What is the timeline from being separated until You Can Get a Divorce in Florida
People ask divorce timeline questions because the Florida Statutes are relatively silent on whether you can file for divorce right away. The answer (in general) is that there is no set period of time between when a couple separates and when they can file/petition for divorce. In most cases, the timing of your filing affects the issues in the case, such as alimony, equitable distribution, timesharing with the children, and child support in a dissolution of marriage action. The better question, which is governed by Florida law, is how long do you have to live in Florida before you can get a divorce? The answer appears simple, but a two-part analysis is required. Call Brandon Legal Group at (813) 902-3576 for representation in your uncontested or contested divorce, or e-mail us at firstname.lastname@example.org for assistance with your divorce or family law case.
How Long Must You Live In Florida Before Filing For Divorce?
Some marriages last for a short period of time (days, weeks, or months), while others may last for years or decades. There is no requirement in the Florida Family Law Rules that the spouses be separated for days, weeks, months, or years before filing for divorce. Florida is a no-fault divorce state, meaning that many of the roadblocks to divorce that other states experience, do not exist in Florida. You can file for divorce or annulment at any time after you marry. After you file your petition, there may be a 20-day waiting period before a family judge grants your divorce (one of the many technicalities in the Florida Family Law Rules of Procedure). However, in divorce cases, there is always the issue of jurisdiction.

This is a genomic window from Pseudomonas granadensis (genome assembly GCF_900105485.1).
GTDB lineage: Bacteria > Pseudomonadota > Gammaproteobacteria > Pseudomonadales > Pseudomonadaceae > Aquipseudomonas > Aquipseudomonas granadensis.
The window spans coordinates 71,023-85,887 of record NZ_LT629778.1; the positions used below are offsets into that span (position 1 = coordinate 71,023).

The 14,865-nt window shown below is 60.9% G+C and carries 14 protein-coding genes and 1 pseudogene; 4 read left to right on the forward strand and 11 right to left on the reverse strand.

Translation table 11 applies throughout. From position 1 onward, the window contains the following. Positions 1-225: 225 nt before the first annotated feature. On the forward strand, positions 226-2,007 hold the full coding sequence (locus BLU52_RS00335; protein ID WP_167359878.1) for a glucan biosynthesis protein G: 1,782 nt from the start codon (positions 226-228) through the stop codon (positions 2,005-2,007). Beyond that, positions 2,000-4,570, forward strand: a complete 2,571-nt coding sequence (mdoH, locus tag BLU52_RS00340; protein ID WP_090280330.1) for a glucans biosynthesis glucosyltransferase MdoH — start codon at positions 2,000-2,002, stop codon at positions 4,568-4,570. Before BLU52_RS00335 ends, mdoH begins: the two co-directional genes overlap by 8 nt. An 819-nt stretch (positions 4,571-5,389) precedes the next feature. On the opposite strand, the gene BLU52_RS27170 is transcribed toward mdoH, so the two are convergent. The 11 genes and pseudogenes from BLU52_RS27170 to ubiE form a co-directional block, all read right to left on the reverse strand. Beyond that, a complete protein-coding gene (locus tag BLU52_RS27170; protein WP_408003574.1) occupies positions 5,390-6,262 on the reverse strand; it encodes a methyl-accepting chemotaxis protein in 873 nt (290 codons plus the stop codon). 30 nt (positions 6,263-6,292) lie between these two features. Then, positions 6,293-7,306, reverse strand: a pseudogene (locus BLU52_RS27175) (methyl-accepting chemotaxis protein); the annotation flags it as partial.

Florida Statute 61.021 provides a succinct answer to our divorce timeline question: “To obtain a dissolution of marriage, one of the parties to the marriage must reside in the state for six months prior to the filing of the petition.” Only ONE of the married parties must have lived in Florida for six months prior to filing for divorce. This means that if one spouse has lived in Florida for 6 months or longer and the other spouse has moved to another state or has never lived in Florida at all, the party residing in Florida is likely to be successful in petitioning the Florida court for a dissolution of marriage. This jurisdiction rule applies even if your divorce is uncontested.
Click on any of Brandon Legal Group’s links for more information on topics such as Florida divorce, Florida alimony, child support, child support health care, Florida parenting plans, and other family law topics.
Call our divorce lawyers in Brandon today at (813) 902-3576 or send us an email at email@example.com assistance with your divorce or family law case.